COMMENTARY | Heavyweight champion Vitali Klitschko (45-2, 41 KOs in the ring, 1-2 in elections) has officially declared that he'll run for the Ukraine presidency in 2015. This follows a stint in the country's parliament and the creation of his own political party, the Ukrainian Democratic Alliance for Reform -- UDAR, or "punch", in Ukrainian -- which now holds 42 parliamentary seats, good for the third highest total for any of the country's parties and an overall 9.5 percent share.
If speculation proves correct, then boxing legend Manny Pacquiao (54-5-2, 38 KOs in the ring, 1-1 in elections) will run to become president of the Philippines in 2022. That would mean that two of boxing's most well known champions of the past decade could become the pound-for-pound political heads of their countries, although Vitali would need to be reelected in 2020 to be concurrent with Pacquiao.
These aren't two small or remote nations, either. The Philippines has a population of 98 million, and Ukraine, a former Soviet republic, has a population of 45 million, making them the 12th and 29th most populous countries in the world. That means that Pacquiao and Klitschko would become major global political players.
Two former boxers serving as the president of their countries, maybe even at the same time, would be quite an accomplishment for a sport whose athletes are often stereotypically regarded as thugs in the United States.
But could this spark a trend? What if boxers ruled the world?
Corruption? Not so much.
Boxing is a corrupt sport, but nobody hates that corruption more than the fighters themselves. In fact, Klitschko's UDAR party is founded on anti-corruption principles.
Who do you think has exposed the corruption and fraud of promoters and managers? Fighters who got the shakedown, or the short end of the stick, that's who. And what did some of those fighters do next? Form their own promotional companies, to better serve the real needs of fighters, as was the case with Oscar De La Hoya and Golden Boy Promotions, and now Floyd Mayweather and Mayweather Promotions.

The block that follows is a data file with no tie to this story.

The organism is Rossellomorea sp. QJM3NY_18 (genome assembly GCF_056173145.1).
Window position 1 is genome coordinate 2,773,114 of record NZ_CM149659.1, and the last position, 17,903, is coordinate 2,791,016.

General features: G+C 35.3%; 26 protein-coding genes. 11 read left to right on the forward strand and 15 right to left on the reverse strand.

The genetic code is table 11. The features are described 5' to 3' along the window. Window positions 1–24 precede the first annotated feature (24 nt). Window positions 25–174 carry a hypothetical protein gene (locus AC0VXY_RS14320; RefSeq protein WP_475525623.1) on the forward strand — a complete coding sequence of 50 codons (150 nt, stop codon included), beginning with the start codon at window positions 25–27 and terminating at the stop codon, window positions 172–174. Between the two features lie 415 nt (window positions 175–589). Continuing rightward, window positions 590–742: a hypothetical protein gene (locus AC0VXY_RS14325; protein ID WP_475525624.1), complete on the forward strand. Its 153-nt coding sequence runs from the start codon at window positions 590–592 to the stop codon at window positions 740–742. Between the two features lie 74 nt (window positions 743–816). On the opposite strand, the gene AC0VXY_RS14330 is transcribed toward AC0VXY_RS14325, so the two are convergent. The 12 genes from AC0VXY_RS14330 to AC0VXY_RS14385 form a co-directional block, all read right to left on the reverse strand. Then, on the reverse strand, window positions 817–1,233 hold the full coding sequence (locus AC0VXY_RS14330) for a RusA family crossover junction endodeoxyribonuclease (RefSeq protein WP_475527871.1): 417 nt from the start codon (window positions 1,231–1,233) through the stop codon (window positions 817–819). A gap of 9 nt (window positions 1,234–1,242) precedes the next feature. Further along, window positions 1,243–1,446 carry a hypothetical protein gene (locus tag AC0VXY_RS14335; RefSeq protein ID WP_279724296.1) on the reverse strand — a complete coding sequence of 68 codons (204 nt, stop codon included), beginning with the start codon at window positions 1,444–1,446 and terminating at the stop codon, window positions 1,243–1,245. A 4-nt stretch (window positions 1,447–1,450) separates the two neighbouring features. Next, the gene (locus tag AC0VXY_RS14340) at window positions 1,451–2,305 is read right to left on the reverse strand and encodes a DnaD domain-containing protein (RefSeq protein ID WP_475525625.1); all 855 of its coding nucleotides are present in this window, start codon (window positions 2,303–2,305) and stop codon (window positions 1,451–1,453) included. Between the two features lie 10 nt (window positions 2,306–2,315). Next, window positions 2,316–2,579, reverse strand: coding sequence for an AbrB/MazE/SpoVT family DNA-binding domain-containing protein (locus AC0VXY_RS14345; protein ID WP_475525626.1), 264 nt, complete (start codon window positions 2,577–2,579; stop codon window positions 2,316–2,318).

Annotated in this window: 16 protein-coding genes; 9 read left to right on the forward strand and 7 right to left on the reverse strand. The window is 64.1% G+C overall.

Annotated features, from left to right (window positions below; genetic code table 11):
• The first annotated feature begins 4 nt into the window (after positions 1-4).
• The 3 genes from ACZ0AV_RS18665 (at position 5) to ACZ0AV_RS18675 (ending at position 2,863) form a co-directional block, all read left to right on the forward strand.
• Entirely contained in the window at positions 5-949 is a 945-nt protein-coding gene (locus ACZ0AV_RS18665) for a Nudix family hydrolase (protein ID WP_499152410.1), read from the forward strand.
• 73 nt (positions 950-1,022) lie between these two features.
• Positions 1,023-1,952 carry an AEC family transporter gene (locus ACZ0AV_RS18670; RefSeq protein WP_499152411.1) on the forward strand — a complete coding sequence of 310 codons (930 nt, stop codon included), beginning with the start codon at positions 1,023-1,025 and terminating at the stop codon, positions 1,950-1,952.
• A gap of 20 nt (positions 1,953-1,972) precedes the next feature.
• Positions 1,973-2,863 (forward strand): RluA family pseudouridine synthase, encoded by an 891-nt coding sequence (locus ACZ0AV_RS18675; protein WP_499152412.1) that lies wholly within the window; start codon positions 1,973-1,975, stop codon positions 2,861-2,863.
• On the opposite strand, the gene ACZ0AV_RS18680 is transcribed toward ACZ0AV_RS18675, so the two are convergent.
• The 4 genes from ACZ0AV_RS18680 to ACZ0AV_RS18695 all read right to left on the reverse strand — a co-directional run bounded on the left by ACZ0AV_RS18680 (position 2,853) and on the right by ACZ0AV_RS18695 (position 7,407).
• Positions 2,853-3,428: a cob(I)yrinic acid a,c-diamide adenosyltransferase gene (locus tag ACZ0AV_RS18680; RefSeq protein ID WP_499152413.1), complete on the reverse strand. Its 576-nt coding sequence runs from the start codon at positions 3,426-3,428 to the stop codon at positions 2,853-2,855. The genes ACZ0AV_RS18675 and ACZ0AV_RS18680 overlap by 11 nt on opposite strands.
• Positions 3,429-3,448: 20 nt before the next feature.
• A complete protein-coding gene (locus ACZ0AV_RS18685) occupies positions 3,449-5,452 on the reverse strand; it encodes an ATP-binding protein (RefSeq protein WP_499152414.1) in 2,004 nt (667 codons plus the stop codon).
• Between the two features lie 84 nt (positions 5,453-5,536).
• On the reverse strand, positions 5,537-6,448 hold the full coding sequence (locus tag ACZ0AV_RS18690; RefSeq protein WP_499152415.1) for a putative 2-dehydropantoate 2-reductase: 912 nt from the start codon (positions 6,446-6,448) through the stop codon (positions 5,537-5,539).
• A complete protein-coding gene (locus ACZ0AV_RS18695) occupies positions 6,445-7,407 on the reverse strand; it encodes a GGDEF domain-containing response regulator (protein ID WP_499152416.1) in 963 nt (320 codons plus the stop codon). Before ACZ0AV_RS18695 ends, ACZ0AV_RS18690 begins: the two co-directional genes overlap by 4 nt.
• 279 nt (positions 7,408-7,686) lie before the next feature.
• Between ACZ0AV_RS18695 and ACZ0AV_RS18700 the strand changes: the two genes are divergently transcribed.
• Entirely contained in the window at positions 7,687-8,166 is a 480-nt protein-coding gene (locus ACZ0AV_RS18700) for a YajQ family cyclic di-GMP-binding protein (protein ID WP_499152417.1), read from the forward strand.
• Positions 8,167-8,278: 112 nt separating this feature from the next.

A world ruled by boxers would, as Klitschko has already proven, would seek to weed out the corruption.
Only Serve the 1%? The opposite.
Top-flight boxers very much represent the "dreaded 1%", but that doesn't mean they support those interests. Unlike one-percenters in the real world, boxers who have reached that pinnacle of accomplishment and wealth have taken a long and arduous road, and have seen many of their own fall by the waysides, hardly scraping by, or not all, as they have succeeded.
More often than not, boxers had to claw their way up from poverty, and literally fight themselves into a brighter future. Unlike the silver spoons which many politicians ate from, boxers understand what it's like to be the "everyman" because they were the everyman, scrounging to make ends meet.
A world ruled by boxers would put the interests of the downtrodden, the suffering, those in need of the most assistance, ahead of all else.
Violence? Think again.
You may believe that a world ruled by boxers would descend into violence and quick, brutal confrontations which get quickly blown out of proportion based on any perceived slight. Ignoring the obvious point -- that's the way things are now -- a world ruled by former boxing champions would be quite different.
Outside of the squared circle, boxers, by and large, are quite amendable folks. You don't need to flaunt power or violence when you know you could actually wield it, right? They know the proper outlet and channel for that aggression and rage, and only call upon it in the right domain. Sounds like the perfect demeanor for a world super power.
Trash-talking between opposing nations may amusingly increase, but actual bloody wars and conflict? Only when the public absolutely demanded it!
So What's the Downside?
Maybe as president of the Philippines, Manny Pacquiao would only decide to enter negotiations with a neighboring country if very strict conditions were met that satisfy his own concerns. Maybe Vitali Klitschko would set up a few nice political "wins" and showcases for himself, to demonstrate his power and his status.
Wait a minute. These are the exact tricks and tactics that politicians use today! In other words, who's better to become a political pound-for-pounder than a former boxer?
A world ruled by boxers would be less violent, would serve the majority, and would work to remove corruption, with a group of surprisingly politically-savvy individuals in charge of our best interests. Just, please, don't put the promoters or the sanctioning bodies in charge of anything.
- Sports & Recreation
- Vitali Klitschko
- Manny Pacquiao